Republican Justice Mary Beth Kelly was the crucial vote, joining three Democratic justices.
The decision Friday means voters will decide whether to keep or kill a law that sends powerful emergency managers into distressed communities and school districts to fix their finances.
The Stand Up for Democracy coalition submitted over 200,000 valid signatures to put the issue on the ballot. Citizens for Fiscal Responsibility claimed the font size on the petitions was too small.
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State canvassers deadlocked and Michigan's Appeals Court allowed the signatures, prompting the appeal to the state's high court.
It heard arguments in July about the issue.
Al Garrett, of the American Federation of State and Municipal Employees, was behind the campaign.
"I'm ecstatic. I think it says the people get to speak their mind with regard to this most egregious law that ever passed, as far as I'm concerned," Garrett said.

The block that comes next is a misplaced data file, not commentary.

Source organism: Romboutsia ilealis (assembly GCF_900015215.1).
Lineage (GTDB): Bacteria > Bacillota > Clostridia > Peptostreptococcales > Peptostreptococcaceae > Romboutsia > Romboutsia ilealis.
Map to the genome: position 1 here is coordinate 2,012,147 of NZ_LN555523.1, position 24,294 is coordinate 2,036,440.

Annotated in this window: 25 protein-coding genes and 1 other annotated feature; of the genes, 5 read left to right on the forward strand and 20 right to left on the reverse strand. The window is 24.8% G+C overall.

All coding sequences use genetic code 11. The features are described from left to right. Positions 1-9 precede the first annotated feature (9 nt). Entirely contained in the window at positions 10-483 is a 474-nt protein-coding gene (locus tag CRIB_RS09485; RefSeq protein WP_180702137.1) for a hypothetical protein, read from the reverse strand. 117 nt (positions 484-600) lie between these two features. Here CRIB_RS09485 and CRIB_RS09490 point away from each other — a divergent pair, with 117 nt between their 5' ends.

As it stands 95 days before the election, Gov. Rick Snyder is in the lead on this issue. Public Policy Polling, of North Carolina, did a poll of Michigan voters two weeks ago. The results from that poll show the Yes side with 41 percent and the No side with 31 percent. It also shows a large undecided group left to capture.
"And so I think once they get the true contrast between the theory that the governor has and the reality in terms of the product, I think the citizens will line up with this," said Garrett.
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